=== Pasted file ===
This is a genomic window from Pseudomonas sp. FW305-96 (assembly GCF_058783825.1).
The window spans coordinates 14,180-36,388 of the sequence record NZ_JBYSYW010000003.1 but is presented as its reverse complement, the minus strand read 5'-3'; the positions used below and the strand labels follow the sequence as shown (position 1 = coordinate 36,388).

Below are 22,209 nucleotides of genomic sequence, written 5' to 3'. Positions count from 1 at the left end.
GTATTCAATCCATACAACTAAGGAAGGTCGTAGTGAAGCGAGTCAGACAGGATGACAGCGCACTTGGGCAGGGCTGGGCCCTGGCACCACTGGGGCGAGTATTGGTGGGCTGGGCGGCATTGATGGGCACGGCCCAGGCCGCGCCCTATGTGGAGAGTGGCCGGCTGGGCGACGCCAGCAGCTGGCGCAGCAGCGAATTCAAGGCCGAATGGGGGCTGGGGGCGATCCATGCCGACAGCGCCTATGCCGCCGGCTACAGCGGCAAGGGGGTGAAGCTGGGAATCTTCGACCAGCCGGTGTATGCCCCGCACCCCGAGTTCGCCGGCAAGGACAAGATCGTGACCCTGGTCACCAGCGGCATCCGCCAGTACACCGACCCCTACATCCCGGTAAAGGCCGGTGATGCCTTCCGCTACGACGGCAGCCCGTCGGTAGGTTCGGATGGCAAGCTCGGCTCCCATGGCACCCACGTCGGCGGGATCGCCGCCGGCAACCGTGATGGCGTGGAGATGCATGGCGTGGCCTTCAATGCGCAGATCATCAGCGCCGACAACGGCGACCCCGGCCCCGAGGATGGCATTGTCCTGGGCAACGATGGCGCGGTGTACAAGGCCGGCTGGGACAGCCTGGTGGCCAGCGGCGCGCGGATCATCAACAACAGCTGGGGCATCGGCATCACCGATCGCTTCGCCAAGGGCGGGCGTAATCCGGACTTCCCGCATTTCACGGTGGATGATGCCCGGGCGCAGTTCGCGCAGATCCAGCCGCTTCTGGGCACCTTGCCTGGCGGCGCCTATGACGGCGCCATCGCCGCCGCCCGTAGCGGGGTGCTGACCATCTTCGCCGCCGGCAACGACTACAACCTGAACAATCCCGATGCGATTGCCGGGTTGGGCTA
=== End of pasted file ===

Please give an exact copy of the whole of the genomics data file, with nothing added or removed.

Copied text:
This is a genomic window from Pseudomonas sp. FW305-96 (assembly GCF_058783825.1).
The window spans coordinates 14,180-36,388 of the sequence record NZ_JBYSYW010000003.1 but is presented as its reverse complement, the minus strand read 5'-3'; the positions used below and the strand labels follow the sequence as shown (position 1 = coordinate 36,388).

Below are 22,209 nucleotides of genomic sequence, written 5' to 3'. Positions count from 1 at the left end.
GTATTCAATCCATACAACTAAGGAAGGTCGTAGTGAAGCGAGTCAGACAGGATGACAGCGCACTTGGGCAGGGCTGGGCCCTGGCACCACTGGGGCGAGTATTGGTGGGCTGGGCGGCATTGATGGGCACGGCCCAGGCCGCGCCCTATGTGGAGAGTGGCCGGCTGGGCGACGCCAGCAGCTGGCGCAGCAGCGAATTCAAGGCCGAATGGGGGCTGGGGGCGATCCATGCCGACAGCGCCTATGCCGCCGGCTACAGCGGCAAGGGGGTGAAGCTGGGAATCTTCGACCAGCCGGTGTATGCCCCGCACCCCGAGTTCGCCGGCAAGGACAAGATCGTGACCCTGGTCACCAGCGGCATCCGCCAGTACACCGACCCCTACATCCCGGTAAAGGCCGGTGATGCCTTCCGCTACGACGGCAGCCCGTCGGTAGGTTCGGATGGCAAGCTCGGCTCCCATGGCACCCACGTCGGCGGGATCGCCGCCGGCAACCGTGATGGCGTGGAGATGCATGGCGTGGCCTTCAATGCGCAGATCATCAGCGCCGACAACGGCGACCCCGGCCCCGAGGATGGCATTGTCCTGGGCAACGATGGCGCGGTGTACAAGGCCGGCTGGGACAGCCTGGTGGCCAGCGGCGCGCGGATCATCAACAACAGCTGGGGCATCGGCATCACCGATCGCTTCGCCAAGGGCGGGCGTAATCCGGACTTCCCGCATTTCACGGTGGATGATGCCCGGGCGCAGTTCGCGCAGATCCAGCCGCTTCTGGGCACCTTGCCTGGCGGCGCCTATGACGGCGCCATCGCCGCCGCCCGTAGCGGGGTGCTGACCATCTTCGCCGCCGGCAACGACTACAACCTGAACAATCCCGATGCGATTGCCGGGTTGGGCTA